- People travel abroad and bring chocolates back, which is helping in changing the perception of chocolate in the country
- A growing trend in premium as well as dark chocolate as people pay more attention to health and sugar reduction now. The demand for organic, vegan, sugar-free, and gluten-free in chocolates is growing. From July 2016 to June 2019, more than 3% of chocolate confectionery launches carried a no-added-sugar claim in India (Mintel 2019)
- India is still a relatively price-sensitive market. While Indian consumers love chocolate, they have become pickier. This means they are more willing to pay more for better quality chocolate
- There is also a growing trend in gifting chocolate in India
- Consumers have started consuming chocolate for emotional reasons, such as to boost their mood or to reward themselves, as well as for functional benefits like to boost energy levels
- Consumers have started moving towards smaller packs and bite-sized portions are gaining popularity in India which hints at increasing health-consciousness among Indian consumers who are trying to control portion size. Between time period August’17-July’18 and August’18-July’19, the percentage of individually wrapped chocolate launches doubled, increasing by 50.4% (Mintel 2019)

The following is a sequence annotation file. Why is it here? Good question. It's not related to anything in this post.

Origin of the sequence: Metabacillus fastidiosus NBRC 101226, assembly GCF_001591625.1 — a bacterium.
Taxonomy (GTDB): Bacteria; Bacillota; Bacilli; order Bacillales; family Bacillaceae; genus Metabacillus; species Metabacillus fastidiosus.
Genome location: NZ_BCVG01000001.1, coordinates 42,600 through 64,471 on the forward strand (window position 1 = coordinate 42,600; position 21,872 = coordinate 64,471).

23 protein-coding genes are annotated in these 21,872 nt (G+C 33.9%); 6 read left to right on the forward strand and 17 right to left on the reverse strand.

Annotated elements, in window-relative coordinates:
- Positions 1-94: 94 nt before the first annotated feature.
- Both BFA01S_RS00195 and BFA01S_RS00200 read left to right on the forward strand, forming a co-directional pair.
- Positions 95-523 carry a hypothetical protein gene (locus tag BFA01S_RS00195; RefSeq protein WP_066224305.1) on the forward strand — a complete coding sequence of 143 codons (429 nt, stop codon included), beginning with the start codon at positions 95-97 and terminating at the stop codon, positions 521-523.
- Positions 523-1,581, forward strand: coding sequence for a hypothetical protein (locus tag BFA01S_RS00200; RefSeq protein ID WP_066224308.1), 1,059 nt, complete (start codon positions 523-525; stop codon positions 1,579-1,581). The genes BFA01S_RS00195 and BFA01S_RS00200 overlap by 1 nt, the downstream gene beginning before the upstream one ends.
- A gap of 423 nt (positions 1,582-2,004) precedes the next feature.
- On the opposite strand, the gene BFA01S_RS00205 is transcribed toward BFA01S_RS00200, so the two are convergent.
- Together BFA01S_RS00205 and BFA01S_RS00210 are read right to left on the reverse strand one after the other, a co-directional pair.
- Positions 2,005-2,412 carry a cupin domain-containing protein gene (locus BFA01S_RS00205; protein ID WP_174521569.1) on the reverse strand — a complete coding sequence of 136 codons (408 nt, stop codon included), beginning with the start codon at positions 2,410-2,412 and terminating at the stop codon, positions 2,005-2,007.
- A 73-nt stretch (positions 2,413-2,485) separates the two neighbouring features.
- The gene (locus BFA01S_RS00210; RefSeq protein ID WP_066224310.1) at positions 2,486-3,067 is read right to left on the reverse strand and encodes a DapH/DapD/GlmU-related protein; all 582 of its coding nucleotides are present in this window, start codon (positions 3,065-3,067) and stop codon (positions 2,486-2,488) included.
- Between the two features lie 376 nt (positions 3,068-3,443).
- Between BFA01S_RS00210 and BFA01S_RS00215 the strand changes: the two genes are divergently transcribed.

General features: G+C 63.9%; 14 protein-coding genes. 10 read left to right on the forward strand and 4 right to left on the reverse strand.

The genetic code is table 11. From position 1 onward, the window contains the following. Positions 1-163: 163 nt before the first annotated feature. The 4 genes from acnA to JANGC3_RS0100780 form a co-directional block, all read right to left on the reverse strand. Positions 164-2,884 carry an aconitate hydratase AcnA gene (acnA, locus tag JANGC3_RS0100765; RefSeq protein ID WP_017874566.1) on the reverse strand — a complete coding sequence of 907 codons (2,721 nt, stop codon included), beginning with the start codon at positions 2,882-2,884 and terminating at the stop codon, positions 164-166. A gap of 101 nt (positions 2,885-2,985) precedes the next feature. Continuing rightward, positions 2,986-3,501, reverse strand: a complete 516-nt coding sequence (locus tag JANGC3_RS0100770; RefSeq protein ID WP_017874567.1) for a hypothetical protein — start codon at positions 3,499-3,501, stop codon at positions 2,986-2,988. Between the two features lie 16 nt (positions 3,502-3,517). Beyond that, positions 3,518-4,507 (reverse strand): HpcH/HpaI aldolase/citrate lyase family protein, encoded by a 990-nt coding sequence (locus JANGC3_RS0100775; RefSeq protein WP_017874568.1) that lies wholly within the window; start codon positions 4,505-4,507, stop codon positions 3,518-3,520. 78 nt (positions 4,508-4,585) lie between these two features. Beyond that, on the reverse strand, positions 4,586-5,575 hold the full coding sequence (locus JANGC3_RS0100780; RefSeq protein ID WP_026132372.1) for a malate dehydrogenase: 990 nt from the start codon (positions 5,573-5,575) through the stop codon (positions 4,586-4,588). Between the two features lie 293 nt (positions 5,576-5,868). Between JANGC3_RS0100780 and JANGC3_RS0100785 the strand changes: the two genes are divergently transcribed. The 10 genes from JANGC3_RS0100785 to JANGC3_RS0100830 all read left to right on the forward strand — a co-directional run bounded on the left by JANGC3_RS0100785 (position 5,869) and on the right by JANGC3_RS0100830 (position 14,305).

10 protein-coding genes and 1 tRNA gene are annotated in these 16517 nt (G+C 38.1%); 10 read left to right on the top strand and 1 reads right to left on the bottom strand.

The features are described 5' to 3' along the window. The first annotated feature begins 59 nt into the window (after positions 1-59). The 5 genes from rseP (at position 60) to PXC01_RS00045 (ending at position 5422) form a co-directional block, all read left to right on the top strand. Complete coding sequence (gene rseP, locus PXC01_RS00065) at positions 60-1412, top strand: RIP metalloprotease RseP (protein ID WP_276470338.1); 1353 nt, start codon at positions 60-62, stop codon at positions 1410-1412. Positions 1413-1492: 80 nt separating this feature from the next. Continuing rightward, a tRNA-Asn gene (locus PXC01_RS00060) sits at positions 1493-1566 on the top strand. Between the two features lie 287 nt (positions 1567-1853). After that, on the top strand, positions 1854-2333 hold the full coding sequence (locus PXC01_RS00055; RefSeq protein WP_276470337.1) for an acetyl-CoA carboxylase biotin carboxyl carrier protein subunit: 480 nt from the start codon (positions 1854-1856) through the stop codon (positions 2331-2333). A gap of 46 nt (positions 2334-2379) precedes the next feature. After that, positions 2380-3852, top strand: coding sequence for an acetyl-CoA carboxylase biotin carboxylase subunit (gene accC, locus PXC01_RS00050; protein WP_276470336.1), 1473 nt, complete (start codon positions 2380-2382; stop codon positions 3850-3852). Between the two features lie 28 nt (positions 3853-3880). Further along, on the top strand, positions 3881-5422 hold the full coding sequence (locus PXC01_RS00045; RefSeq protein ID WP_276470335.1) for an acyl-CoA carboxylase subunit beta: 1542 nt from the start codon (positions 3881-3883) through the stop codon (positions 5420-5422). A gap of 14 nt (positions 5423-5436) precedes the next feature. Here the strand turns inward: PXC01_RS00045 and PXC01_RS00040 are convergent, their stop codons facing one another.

Dark Chocolate in Indian Market: The Rise
Though India is still predominately a milk chocolate market, the India Chocolate Market is showing a growing appetite for premium chocolate. It accounts for 9% of the total chocolate category in India. What’s more, the availability of dark chocolate brands such as Hershey’s, Lindt, Amul, Cadbury and Toblerone among others has led to the increased market penetration for dark chocolates.
The low sugar content in the dark chocolates is another reason for propelling the demand for dark chocolates, as consumers have become aware of high sugar intake and its link with chronic diseases like diabetes.
The pervasive health and wellness trends continue to influence the dark chocolate market in India. Manufacturers are now incorporating organic ingredients and natural sweeteners to make this category an attractive alternative of heavy sugar milk-based chocolates. Not to say that Milk-based Chocolates have not tried to enter this “Healthy chocolate space”. In fact, Cadbury earlier this year released their Cadbury Dairy Milk 30% less sugar, but unfortunately, A lot of consumers did not like the taste of the product. But we believe that the work is underway to come back with a stronger taste quotient.